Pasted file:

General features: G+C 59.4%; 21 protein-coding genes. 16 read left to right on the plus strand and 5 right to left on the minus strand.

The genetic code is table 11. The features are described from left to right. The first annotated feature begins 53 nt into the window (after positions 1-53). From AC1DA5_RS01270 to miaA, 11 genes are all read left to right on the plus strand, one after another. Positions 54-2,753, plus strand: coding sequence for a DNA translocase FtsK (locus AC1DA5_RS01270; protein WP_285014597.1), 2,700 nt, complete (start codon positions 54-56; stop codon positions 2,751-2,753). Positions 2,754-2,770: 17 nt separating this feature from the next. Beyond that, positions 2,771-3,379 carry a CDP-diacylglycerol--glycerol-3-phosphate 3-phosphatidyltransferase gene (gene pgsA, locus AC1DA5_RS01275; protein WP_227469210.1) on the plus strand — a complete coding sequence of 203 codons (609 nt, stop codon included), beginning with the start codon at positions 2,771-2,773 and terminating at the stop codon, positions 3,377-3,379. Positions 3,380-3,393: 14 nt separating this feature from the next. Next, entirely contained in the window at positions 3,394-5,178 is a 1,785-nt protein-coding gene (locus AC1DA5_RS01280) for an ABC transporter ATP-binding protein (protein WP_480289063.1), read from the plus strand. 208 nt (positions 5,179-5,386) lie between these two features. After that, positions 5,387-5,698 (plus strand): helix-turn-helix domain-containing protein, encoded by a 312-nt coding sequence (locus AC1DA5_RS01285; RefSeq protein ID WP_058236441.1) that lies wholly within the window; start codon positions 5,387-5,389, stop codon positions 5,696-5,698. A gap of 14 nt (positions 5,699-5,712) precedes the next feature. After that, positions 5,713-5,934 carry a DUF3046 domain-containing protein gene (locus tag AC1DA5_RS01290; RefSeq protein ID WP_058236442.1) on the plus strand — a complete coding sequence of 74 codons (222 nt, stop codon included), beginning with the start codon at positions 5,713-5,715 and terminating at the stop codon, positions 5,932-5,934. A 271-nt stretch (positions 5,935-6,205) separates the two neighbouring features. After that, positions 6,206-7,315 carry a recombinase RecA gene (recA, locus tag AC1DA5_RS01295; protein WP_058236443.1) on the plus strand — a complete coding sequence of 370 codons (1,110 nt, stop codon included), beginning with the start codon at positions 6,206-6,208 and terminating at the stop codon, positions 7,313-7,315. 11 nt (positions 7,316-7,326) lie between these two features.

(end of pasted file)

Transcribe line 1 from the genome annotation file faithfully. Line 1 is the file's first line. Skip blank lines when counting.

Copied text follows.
General features: G+C 59.4%; 21 protein-coding genes. 16 read left to right on the plus strand and 5 right to left on the minus strand.